Format

Send to

Choose Destination
BMJ Open. 2019 Mar 1;9(2):e022995. doi: 10.1136/bmjopen-2018-022995.

Examination of psychological risk factors for chronic pain following cardiac surgery: protocol for a prospective observational study.

Author information

1
School of Nursing, McMaster University, Faculty of Health Sciences, Hamilton, Ontario, Canada.
2
Anesthesiology, Perioperative Medicine and Surgical Research Unit, Population Health Research Institute, Hamilton, Ontario, Canada.
3
Department of Anesthesia, McMaster University, Hamilton, Ontario, Canada.
4
Department of Health Research Methods, Evidence and Impact, McMaster University, Hamilton, Ontario, Canada.
5
Department of Psychology, York University, Toronto, Ontario, Canada.
6
Centre de recherche de Centre hospitalier de l'Université de Montreal, Montreal, Quebec, Canada.
7
Department of Anesthesiology and Perioperative Medicine, Queen's University, Kingston, Ontario, Canada.
8
Department of Anesthesiology, Kingston General Hospital, Kingston, Ontario, Canada.
9
Institute of Health Policy, Management and Evaluation, University of Toronto, Toronto, Ontario, Canada.
10
Department of Public Health Sciences, University of California, Davis, Davis, California, USA.
11
School of Physical Therapy, Western University, London, Ontario, Canada.
12
College of Nursing, Florida State University, Tallahassee, Florida, USA.
13
Lawrence S. Bloomberg Faculty of Nursing, University of Toronto, Toronto, Ontario, Canada.
14
Department of Anesthesiology, David Geffen School of Medicine at University of California, Los Angeles, California, USA.
15
Department of Anesthesia and Intensive Care, The Chinese University of Hong Kong, Shatin, Hong Kong.
16
Department of Anesthesia, University of Toronto, Toronto, Ontario, Canada.

Abstract

INTRODUCTION:

Approximately 400 000 Americans and 36 000 Canadians undergo cardiac surgery annually, and up to 56% will develop chronic postsurgical pain (CPSP). The primary aim of this study is to explore the association of pain-related beliefs and gender-based pain expectations on the development of CPSP. Secondary goals are to: (A) explore risk factors for poor functional status and patient-level cost of illness from a societal perspective up to 12 months following cardiac surgery; and (B) determine the impact of CPSP on quality-adjusted life years (QALYs) borne by cardiac surgery, in addition to the incremental cost for one additional QALY gained, among those who develop CPSP compared with those who do not.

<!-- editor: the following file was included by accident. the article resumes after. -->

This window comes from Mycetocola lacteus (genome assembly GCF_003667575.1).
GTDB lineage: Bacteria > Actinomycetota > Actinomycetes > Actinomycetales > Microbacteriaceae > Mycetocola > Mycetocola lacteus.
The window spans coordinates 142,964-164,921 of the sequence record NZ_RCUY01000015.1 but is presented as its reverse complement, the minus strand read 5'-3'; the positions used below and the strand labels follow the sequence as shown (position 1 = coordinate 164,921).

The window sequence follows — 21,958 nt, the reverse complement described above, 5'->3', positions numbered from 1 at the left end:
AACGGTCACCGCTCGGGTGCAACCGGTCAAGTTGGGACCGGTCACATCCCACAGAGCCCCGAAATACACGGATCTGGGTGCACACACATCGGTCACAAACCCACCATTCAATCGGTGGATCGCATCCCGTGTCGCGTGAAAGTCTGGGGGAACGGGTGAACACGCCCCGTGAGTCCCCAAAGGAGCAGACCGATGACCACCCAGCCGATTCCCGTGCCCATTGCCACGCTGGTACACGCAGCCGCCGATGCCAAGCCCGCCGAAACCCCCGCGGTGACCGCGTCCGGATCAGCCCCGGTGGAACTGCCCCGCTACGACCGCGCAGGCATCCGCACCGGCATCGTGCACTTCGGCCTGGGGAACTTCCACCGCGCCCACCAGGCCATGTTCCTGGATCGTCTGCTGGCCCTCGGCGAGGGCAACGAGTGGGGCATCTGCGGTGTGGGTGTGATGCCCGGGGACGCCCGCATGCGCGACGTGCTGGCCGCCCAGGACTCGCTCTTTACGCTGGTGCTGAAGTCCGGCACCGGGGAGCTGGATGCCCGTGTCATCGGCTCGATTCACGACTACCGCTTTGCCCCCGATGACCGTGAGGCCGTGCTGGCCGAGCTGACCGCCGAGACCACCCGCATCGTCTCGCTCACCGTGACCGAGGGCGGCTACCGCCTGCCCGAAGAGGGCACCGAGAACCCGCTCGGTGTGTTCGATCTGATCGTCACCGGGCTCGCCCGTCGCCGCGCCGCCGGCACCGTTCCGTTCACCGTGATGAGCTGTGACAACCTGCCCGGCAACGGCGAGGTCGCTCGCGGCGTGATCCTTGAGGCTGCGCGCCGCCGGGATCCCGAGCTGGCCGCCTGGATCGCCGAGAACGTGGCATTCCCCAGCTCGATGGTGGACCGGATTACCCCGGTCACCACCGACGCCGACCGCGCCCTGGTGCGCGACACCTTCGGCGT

METHODS AND ANALYSES:

In this prospective cohort study, 1250 adults undergoing cardiac surgery, including coronary artery bypass grafting and open-heart procedures, will be recruited over a 3-year period. Putative risk factors for CPSP will be captured prior to surgery, at postoperative day 3 (in hospital) and day 30 (at home). Outcome data will be collected via telephone interview at 6-month and 12-month follow-up. We will employ generalised estimating equations to model the primary (CPSP) and secondary outcomes (function and cost) while adjusting for prespecified model covariates. QALYs will be estimated by converting data from the Short Form-12 (version 2) to a utility score.

ETHICS AND DISSEMINATION:

This protocol has been approved by the responsible bodies at each of the hospital sites, and study enrolment began May 2015. We will disseminate our results through CardiacPain.Net, a web-based knowledge dissemination platform, presentation at international conferences and publications in scientific journals.

TRIAL REGISTRATION NUMBER:

NCT01842568.

KEYWORDS:

cardiac surgery; health economics; pain management

PMID:
30826789
DOI:
10.1136/bmjopen-2018-022995
Free PMC Article

Conflict of interest statement

Competing interests: M­­­­HM and PJD are members of a research group with a policy of not accepting honorariums or other payments from industry for their own personal financial gain. They do accept honorariums/payments from industry to support research endeavours and costs to participate in meetings. Based on study questions, PJD has originated and grants he has written, he has received grants from Abbott Diagnostics, Boehringer Ingelheim, Covidien, Octapharma, Philips Healthcare, Roche Diagnostics and Stryker. PJD has participated in an consultancy advisory board meeting for Boehringer Ingelheim.

Supplemental Content

Full text links

Icon for HighWire Icon for PubMed Central
Loading ...
Support Center